There is an incredible world hidden behind a tall fence in a small unassuming passage in East Paris. One second you’re walking along a small, quiet road, surrounded by business offices and chain shops, and then next moment, you feel as if you’ve stepped into another time and place entirely…
This is the Musée des Arts Forains, otherwise known at the Fairground Arts Museum, or as I like to call it, the Paris Carnival Museum. This beautiful treasure is far more than just a collection of old carnival rides and games, it really is like entering into another world, full of magic and surprises. It’s one part Alice in Wonderland, one part Cirque de Soleil, one part Water for Elephants, and one part Moulin Rouge. There’s every color in the rainbow spread across velvet curtains, blinking midway signs, extravagant sets, and fanciful performers.
Although the museum is available year round for group reservations, for two weeks each year the museum turns into a true-life carnival. The rides are turned on, the games are staffed with carnival barkers and prizes, food stalls set up in the courtyard to sell popcorn and cotton candy, and performers such as jugglers, mimes, acrobats, and musicians display their talents throughout the day. They also have a handful of theaters with special light shows. During this special time, the schedule is packed with nonstop fun for people of all ages, kids and adults alike. The entrance fee (12€ for adults, 5€ for children under 12) includes one attraction ticket, although additional tickets can be purchased for only a few dollars more. My favorite attraction was the human-powered carousel, which is fitted with bikes and carriages. The bikes are manned by adults, who power the turning of the carousel (which goes VERY fast!), while children or those less inclined to pedal ride in the attached carriages. There is also a traditional carousel for younger kids, as well as a slow spinning merry go round, swinging boats. And it wouldn’t be a carnival without some midway games, including an old fashioned waiter-race skee-ball game!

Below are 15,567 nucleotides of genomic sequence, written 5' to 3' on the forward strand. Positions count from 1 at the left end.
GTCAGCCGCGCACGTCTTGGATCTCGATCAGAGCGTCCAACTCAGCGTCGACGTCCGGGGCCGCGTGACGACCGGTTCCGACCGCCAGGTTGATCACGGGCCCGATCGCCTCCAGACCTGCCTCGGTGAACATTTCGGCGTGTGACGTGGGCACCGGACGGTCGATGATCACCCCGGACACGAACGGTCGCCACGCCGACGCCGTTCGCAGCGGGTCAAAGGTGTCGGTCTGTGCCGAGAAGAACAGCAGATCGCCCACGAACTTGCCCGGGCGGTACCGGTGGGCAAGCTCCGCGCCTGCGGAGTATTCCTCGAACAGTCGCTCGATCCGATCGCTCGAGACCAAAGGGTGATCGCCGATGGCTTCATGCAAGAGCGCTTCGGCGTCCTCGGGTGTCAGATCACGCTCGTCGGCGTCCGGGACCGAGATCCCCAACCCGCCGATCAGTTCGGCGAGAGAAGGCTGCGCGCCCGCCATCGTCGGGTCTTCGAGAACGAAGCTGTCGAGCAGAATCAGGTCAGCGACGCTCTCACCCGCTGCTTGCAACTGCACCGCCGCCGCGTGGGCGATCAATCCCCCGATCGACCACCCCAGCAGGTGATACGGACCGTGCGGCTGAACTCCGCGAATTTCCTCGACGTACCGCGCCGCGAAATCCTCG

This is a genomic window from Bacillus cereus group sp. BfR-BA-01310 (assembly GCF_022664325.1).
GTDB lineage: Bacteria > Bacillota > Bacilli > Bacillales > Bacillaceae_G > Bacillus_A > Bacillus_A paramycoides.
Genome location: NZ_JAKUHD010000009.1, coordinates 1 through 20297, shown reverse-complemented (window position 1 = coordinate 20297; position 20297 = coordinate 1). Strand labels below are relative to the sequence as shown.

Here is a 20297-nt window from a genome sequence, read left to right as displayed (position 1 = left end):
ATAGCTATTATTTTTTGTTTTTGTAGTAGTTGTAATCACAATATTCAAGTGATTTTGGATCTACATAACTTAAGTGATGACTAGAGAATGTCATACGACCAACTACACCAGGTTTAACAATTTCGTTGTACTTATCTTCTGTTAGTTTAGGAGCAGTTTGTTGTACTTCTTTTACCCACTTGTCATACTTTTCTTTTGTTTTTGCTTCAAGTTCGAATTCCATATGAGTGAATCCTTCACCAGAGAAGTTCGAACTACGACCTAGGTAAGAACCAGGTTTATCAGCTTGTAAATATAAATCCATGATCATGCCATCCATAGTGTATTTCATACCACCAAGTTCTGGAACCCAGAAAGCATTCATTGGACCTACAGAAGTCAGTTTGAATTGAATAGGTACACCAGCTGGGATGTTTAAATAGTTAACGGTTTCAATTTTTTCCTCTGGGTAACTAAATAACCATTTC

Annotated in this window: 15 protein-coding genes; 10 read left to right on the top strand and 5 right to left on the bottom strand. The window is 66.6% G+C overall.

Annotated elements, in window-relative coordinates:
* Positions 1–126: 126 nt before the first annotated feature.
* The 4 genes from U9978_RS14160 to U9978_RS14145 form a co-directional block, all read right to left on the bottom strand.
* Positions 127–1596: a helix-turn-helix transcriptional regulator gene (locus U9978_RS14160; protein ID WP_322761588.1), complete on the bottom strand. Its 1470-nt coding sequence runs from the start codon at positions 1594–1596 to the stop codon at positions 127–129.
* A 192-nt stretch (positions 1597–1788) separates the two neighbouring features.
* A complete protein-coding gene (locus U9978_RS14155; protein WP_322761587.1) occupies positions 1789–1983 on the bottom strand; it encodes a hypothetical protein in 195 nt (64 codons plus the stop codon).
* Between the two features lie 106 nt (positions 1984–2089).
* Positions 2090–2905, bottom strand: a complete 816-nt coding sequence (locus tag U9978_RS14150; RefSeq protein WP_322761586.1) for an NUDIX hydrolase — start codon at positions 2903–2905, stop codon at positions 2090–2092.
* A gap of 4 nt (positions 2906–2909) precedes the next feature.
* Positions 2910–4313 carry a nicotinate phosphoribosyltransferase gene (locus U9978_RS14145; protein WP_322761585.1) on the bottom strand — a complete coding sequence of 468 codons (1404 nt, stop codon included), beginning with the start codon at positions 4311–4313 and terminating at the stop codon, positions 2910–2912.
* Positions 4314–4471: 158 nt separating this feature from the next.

The performers were fabulous, fun for both kids and adults, and since most of them don’t speak a word, there’s no language barrier to worry about for tourists. I loved the traditional clown, who came out periodically to mime, juggle, spin plates, and do other fun tricks that involved audience members. The aerial silk and acrobatic performers were also fabulous, and the accordion player in the courtyard really added to the atmosphere of an old-timey circus.
The outdoor courtyard is lined with food stalls which pump mouth-watering aromas into the air. The onion soup and mulled wine roasting over open flames were incredibly fragrant and perfect for a cold winter day. There was also an oversized human marionette dancing along with the band that seemed to have the kids enraptured as they danced, sang, and ran along beside it.
Here’s where it gets really amazing – this super cool place is available for rent! Can you imagine having your wedding reception around a spinning carousel, or under a canopy of chandeliers and colored lights, or in te middle ring of a three ring circus? Just think about treating your closest friends and family to a ceremony in front of the Eiffel Tower, or on a terrace overlooking the Seine, then having a party all night long here? I can’t imagine a more unique, once-in-a-lifetime experience. They have several room options, each with different accompanying attractions, as well as a couple of outdoor spaces.